Gardeners’ burnout


At this time of the year, most gardeners are getting tired of gardening and beginning to look forward to the cozier indoor pursuits of shorter days and darker evenings.

I think our gardens might be tired of us, too. Mine looks like it would just like to be left alone to rest and to grow what it wants to grow, not what I want it to grow.

For instance, there’s an invasive little red-leaved oxalis with a small yellow flower called Oxalis corniculata. It’s a clever plant that has both laterally spreading roots and a deep tap root. Getting all those roots out is almost impossible, and the merest fragment will regenerate. And if it lives long enough to flower and create mature seedpods, it will burst and send seeds out in every direction. Every blessed one of them will grow. It is the most troublesome weed in my garden, but this year, I thought I had made progress towards eradicating it.

So a few days ago, when I pruned a fat and happy lavender plant and discovered it was harboring a luxurious mat of this little oxalis under its foliage, I was ready to give up gardening and take up drinking. I felt betrayed by that lavender. After all I had done for it, how could it be so ungrateful?

Yikes. When we start thinking our plants have evil intentions, it’s definitely time to go inside.

Now I’ve found that little oxalis everywhere, in every nook and cranny left out of sight and un-weeded for the past two months. That’s enough to make a gardener feel incompetent and unworthy – but also to recognize that feeling incompetent and unworthy is a sure sign of an annual attack of gardening burnout. The time is nigh for this garden season to end.

There are many causes for burnout this time of year. Unripe tomatoes are probably the most common complaint right now, due to the delay caused by our long, cold, wet spring. And after so many dry months, watering has become a tiresome chore. Nearly all garden tasks are simply more fun when the garden is growing than when it is fading.

That’s the main cause for loss of gardening libido: most of our flowers are disheveled, bald spots are appearing where we’ve removed spent flowers, and our lettuce has gone to seed. It’s as if old age has set in and might be contagious. And, in a sense, it is: another year has passed for all of us, plant and animal alike. Acceptance is the only remedy.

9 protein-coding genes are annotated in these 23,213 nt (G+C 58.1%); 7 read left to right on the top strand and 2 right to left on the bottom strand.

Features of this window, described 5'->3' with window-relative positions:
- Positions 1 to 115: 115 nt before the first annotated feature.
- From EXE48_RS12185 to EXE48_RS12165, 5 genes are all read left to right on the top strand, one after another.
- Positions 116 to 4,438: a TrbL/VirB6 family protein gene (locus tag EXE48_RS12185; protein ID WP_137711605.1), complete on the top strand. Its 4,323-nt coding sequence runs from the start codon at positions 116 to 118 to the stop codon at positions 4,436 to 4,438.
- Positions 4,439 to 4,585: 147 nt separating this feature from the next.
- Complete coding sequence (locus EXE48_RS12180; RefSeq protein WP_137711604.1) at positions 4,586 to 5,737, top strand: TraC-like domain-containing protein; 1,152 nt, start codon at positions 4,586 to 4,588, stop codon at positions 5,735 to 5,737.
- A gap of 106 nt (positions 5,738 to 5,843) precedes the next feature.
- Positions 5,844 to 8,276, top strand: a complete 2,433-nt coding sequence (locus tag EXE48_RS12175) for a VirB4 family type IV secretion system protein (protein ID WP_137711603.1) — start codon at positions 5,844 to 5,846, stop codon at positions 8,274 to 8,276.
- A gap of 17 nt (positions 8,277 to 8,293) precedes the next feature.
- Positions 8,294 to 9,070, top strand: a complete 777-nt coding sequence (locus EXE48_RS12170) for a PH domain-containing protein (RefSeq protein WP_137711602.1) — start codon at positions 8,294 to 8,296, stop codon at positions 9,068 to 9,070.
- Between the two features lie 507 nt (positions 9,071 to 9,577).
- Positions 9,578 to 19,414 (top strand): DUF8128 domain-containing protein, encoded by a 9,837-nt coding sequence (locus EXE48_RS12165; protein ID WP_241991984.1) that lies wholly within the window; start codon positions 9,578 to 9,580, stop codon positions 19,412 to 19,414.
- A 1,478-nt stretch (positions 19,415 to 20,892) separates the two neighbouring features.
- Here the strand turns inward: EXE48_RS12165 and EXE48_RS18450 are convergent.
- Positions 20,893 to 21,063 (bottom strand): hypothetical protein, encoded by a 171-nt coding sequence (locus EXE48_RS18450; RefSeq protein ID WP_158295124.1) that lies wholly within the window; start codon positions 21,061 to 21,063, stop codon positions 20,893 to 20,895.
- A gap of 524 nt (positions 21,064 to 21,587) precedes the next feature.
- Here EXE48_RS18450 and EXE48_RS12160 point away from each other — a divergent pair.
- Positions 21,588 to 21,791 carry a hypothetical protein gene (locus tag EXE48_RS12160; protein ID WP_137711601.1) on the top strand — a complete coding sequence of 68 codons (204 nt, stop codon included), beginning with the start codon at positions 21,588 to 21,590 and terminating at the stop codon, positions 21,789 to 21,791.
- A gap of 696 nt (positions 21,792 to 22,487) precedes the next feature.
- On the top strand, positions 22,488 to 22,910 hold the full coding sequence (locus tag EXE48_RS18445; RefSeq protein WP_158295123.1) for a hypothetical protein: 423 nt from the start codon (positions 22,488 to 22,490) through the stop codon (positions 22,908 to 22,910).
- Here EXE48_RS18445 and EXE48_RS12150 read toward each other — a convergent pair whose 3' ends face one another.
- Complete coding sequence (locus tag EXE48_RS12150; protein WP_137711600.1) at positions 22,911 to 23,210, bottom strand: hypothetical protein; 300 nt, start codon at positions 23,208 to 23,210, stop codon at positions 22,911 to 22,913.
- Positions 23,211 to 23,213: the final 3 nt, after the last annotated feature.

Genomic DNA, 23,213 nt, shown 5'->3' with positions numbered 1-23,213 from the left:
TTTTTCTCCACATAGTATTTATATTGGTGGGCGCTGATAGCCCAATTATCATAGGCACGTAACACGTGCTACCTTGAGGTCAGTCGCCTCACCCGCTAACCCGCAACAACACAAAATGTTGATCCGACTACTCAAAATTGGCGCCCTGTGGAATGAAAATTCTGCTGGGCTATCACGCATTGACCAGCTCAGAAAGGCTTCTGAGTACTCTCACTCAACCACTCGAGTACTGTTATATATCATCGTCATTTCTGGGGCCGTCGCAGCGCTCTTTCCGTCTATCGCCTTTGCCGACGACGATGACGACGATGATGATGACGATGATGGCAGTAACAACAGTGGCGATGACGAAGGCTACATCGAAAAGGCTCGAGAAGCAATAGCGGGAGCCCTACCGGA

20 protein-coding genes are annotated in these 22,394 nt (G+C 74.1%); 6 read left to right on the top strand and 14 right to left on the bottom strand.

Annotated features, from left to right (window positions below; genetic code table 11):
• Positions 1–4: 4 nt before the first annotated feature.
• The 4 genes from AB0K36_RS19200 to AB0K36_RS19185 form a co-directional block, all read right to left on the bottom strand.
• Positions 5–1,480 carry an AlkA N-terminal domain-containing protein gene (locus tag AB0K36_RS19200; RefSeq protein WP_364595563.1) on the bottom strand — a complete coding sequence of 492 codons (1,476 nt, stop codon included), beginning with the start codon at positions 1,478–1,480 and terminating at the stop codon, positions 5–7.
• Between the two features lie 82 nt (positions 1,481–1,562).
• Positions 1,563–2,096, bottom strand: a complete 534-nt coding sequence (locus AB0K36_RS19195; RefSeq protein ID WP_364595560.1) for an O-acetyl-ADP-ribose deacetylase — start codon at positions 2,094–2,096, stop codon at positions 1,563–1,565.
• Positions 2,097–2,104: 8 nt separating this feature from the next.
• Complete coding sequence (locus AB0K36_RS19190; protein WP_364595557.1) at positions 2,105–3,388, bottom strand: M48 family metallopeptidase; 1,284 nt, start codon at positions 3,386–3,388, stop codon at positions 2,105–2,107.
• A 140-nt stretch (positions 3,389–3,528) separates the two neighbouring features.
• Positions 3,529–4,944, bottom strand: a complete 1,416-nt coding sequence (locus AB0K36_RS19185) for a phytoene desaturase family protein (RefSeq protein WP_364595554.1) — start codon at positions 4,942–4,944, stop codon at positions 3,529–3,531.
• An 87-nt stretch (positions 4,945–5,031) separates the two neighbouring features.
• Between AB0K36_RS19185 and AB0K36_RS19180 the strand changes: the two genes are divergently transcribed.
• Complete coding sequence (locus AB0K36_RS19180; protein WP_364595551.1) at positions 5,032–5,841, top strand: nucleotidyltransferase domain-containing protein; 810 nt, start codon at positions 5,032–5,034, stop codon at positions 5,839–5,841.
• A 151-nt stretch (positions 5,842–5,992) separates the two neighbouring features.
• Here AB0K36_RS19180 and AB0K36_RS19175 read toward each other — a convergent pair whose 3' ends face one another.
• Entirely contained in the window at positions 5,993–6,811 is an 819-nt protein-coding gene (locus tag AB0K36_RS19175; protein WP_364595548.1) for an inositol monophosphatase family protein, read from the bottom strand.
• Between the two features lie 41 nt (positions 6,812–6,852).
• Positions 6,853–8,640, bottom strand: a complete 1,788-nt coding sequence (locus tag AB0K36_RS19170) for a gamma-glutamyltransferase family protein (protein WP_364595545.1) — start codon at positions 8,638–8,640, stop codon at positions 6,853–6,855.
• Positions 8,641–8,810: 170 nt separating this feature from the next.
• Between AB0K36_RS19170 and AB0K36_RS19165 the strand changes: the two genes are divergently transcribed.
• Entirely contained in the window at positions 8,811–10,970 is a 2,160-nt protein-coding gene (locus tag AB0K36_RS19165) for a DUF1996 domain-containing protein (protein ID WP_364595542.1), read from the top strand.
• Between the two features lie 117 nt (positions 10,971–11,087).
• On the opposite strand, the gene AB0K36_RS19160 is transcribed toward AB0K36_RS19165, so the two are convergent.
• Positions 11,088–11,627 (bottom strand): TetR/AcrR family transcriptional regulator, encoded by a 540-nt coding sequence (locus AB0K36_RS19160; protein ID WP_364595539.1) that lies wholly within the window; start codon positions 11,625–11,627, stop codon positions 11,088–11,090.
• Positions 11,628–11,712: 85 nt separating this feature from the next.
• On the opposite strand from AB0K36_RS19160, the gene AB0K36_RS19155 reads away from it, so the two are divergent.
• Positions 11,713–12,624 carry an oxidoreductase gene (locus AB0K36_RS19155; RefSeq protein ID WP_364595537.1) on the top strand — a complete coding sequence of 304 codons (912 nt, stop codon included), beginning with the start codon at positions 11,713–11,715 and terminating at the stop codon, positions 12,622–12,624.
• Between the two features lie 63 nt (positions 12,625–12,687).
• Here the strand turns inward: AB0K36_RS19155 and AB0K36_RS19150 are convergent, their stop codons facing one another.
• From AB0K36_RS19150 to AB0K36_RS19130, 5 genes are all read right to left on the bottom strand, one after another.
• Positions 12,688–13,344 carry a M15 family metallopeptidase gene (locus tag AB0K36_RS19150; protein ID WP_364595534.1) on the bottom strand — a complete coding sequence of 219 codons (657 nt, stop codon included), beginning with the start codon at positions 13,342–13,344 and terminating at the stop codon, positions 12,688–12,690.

So don’t despair. Or, if despair is irresistible, don’t stay there long.

Focus on the pleasures of fall. This is probably easy for those who like pumpkin spice everything. It’s also good for omnivores who are tired of summer salads and suddenly inspired to make beef stew and buttermilk biscuits. And fall is the favorite season for many people who look forward to colorful leaves, cool crisp air in the morning, and bluer skies.

A little self-congratulation is a helpful antidote to burnout too. Gardeners have all witnessed and helped nourish something beautiful this year, whether it was a single potted plant, a gorgeous flower border, or a row of red cabbages that looked like giant roses.

In fact, gardeners have been creating beauty every year for millennia. All the world’s painters have painted gardens and still lifes of the flowers, fruits, and vegetables we grow. Many are still at it. You could make a case that the gardeners should get royalties on the sale of all those paintings.

At the very least, we ought to get laurels we can rest on.

Jill Severn writes from her home in Olympia, where she grows vegetables, flowers and a small flock of chickens. She loves conversation among gardeners. Start one by emailing her at  jill@theJOLTnews.com


1 comment on this item Please log in to comment by clicking here

  • FirstOtter

    Thank you for identifying the horrid weed I've been fighting all summer. I thought it was called bronze sorrel. I'd never seen it a few years ago and now it's everywhere. I don't know if the birds or the deer brought it in but as you note, it hides under my daphne and my california poppies.

    It's totipotent, even more so than tansy ragwort.

    I dig out it out everywhere I find it but it just keeps coming back.

    I'm trying an experiment, I dug out an especially tenacious patch of the oxalis in the gravel walkway between my garden beds, and doused the resulting hole with a shot of heavy duty vinegar(20% vinegar, available at Mud Bay, I think). I've found that hitting the hole where you dig out Tansy ragwort with a good sized dose of white vinegar (regular strength) seems to finally kill the tansy rootlets. I am hoping it works with the oxalis, too. Death to both weeds!

    Saturday, October 1, 2022 Report this